Then came the beginning of the tin-plate hobby-and these trains embodied as much detail as could be made possible by lithographing and embossing- on this light metal. These earlier ones were the pull type toy also,
Next came the cast-iron engine and cars, and in many cases the early ones again were the pull type trains. Here all the many parts of the engine and cars were molded.
Then the hobby was born, for there came on the market a set of trains with a track on which the engine pulled the cars. Many of these early models were actually operated by real steam-realism at its best! These old steam type engines are the collector's find, I have learned.
Then followed the engine with cars with a spring motor (wind ups, we used to call them). Not too long after this the first electric trains were put on the market. These were worked by a battery.
I was amazed that a Mr. Davenport introduced the first electric train, way back in 1835, by putting a very small motor in a locomotive and running it by a homemade battery over a small round track.
It is believed that Ives put on the market the first sets of electric trains. This was the three-rail tin type of track and it was known as the O gauge. The trains were made up with the authentic details of the real monsters that were then crossing our country, circa 1910.
The hobby of collecting these miniature train sets seems to have started about 1930. Since our last war the number of collectors has increased to legions. Talking with Bob Beeder you feel that this is the most fascinating hobby anyone could have -and it does look like it could be.
Trains record the historical development of their era. They helped scatter the flood of emigrants over our vast land. They started towns along the tracks where the emigrants could bring their crops for shipment and get money for supplies from the local stores.
Trains brought in new tools and human necessities, and the newspapers, and magazines and otherwise kept the settlements in contact with the outside world. All these developments, and the gargantuan service of the transcontinental railroads, were in the talk and minds of the young and old who played with the toy trains which found their way into "yesterday's" homes as answers to the birthday and Christmas prayers of small boys.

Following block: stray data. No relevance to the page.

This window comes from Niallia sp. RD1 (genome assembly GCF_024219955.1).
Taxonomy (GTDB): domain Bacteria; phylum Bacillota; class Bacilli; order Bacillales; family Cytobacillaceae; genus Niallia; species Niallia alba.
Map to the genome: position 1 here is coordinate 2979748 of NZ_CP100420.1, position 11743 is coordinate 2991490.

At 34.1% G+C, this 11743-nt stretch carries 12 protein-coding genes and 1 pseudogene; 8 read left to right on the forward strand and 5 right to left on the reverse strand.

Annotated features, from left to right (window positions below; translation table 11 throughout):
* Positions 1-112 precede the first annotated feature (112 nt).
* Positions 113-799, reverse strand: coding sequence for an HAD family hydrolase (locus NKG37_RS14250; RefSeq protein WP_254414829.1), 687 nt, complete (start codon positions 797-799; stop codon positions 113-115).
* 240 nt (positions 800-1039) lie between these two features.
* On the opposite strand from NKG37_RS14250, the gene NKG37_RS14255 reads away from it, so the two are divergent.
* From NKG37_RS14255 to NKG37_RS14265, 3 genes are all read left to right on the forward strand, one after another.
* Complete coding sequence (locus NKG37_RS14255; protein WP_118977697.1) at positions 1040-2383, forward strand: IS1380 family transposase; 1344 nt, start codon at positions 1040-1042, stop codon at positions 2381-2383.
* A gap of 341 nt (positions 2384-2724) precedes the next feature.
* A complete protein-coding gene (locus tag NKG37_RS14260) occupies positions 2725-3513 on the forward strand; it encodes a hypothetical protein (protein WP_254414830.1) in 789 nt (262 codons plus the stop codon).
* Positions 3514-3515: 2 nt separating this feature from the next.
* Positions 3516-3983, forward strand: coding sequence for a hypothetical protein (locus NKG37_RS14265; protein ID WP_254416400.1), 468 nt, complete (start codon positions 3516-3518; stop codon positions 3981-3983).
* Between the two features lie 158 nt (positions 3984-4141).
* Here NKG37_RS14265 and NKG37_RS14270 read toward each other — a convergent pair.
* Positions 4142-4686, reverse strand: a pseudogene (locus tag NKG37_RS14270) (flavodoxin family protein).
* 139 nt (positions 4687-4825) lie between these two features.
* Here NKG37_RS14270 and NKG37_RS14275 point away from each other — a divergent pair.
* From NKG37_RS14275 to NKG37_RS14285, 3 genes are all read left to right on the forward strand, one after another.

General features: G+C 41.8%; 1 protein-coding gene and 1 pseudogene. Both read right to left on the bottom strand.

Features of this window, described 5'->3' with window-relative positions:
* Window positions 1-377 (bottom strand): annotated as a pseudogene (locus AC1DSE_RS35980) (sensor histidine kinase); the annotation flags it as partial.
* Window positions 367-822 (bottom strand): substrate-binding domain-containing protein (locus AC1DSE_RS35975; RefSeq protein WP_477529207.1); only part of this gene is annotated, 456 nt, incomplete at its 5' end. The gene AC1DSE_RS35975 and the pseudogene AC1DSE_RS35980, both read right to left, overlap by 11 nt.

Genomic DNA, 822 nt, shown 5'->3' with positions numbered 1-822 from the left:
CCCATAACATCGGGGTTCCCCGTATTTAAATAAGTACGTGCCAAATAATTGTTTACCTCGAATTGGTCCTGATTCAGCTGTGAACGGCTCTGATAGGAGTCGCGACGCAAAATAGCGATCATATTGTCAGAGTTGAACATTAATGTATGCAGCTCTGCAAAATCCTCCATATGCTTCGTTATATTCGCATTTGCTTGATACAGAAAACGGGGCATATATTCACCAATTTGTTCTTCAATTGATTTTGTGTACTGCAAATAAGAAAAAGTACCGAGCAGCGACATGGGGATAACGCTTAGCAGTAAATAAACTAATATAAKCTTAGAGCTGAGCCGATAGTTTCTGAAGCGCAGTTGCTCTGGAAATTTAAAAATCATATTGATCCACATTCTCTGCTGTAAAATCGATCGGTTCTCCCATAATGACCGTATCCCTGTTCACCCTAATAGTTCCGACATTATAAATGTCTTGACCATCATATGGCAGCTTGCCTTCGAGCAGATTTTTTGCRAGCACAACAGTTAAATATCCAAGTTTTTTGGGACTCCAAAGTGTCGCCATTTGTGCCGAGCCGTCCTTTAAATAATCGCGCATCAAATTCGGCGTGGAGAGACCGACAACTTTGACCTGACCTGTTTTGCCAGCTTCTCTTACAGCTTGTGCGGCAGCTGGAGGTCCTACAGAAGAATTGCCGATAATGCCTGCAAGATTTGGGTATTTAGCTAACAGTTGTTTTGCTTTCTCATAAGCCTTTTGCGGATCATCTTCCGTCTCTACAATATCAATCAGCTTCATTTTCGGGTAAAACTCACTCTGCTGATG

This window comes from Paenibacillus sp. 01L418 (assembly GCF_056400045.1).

Miniature train collecting is a great hobby and Mr. Beeder has really carried it on in every sense of the word. He has his desk full of all types of desk ornaments and of course each is in the shape of an engine or train. He also collects types of glass and china decorated with trains.
The afternoon that we did this story seemed to go so quickly. riow much we did enjoy every minute of it! However, Bob Beeder is like a magician for at the very end of our interview, he pulled out of his collection a film which was not only educational but the most beautiful thing I have ever seen.It was made in New York City and I guess the cost was enormous. In the finest color, with a beautiful musical background, the film shows different types of toys, mostly trains, that comprise the entire transportation system of an imaginary city.
It is made up of miniature vehicles all in motion. Locomotives stand in the train shed while others speed past the crossings where stand some of the first old horse-drawn carts. Other early day autos and carriages, with their tiny occupants, move more slowly down the busy street. It is so fascinating it holds you speechless.